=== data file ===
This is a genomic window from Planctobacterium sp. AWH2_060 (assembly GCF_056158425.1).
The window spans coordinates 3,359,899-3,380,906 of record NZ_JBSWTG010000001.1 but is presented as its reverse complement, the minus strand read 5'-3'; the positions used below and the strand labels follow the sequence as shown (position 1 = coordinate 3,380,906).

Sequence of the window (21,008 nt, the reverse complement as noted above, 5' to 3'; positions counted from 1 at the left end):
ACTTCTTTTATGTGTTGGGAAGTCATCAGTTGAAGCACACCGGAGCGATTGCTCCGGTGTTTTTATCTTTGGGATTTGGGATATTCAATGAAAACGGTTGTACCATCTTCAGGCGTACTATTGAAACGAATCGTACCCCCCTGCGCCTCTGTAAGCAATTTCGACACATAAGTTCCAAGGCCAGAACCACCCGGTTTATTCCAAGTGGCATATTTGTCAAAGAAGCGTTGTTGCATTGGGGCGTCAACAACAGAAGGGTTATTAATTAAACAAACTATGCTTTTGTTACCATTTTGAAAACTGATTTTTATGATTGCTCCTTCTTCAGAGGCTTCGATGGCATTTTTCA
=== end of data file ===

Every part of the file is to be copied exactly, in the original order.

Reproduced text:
This is a genomic window from Planctobacterium sp. AWH2_060 (assembly GCF_056158425.1).
The window spans coordinates 3,359,899-3,380,906 of record NZ_JBSWTG010000001.1 but is presented as its reverse complement, the minus strand read 5'-3'; the positions used below and the strand labels follow the sequence as shown (position 1 = coordinate 3,380,906).

Sequence of the window (21,008 nt, the reverse complement as noted above, 5' to 3'; positions counted from 1 at the left end):
ACTTCTTTTATGTGTTGGGAAGTCATCAGTTGAAGCACACCGGAGCGATTGCTCCGGTGTTTTTATCTTTGGGATTTGGGATATTCAATGAAAACGGTTGTACCATCTTCAGGCGTACTATTGAAACGAATCGTACCCCCCTGCGCCTCTGTAAGCAATTTCGACACATAAGTTCCAAGGCCAGAACCACCCGGTTTATTCCAAGTGGCATATTTGTCAAAGAAGCGTTGTTGCATTGGGGCGTCAACAACAGAAGGGTTATTAATTAAACAAACTATGCTTTTGTTACCATTTTGAAAACTGATTTTTATGATTGCTCCTTCTTCAGAGGCTTCGATGGCATTTTTCA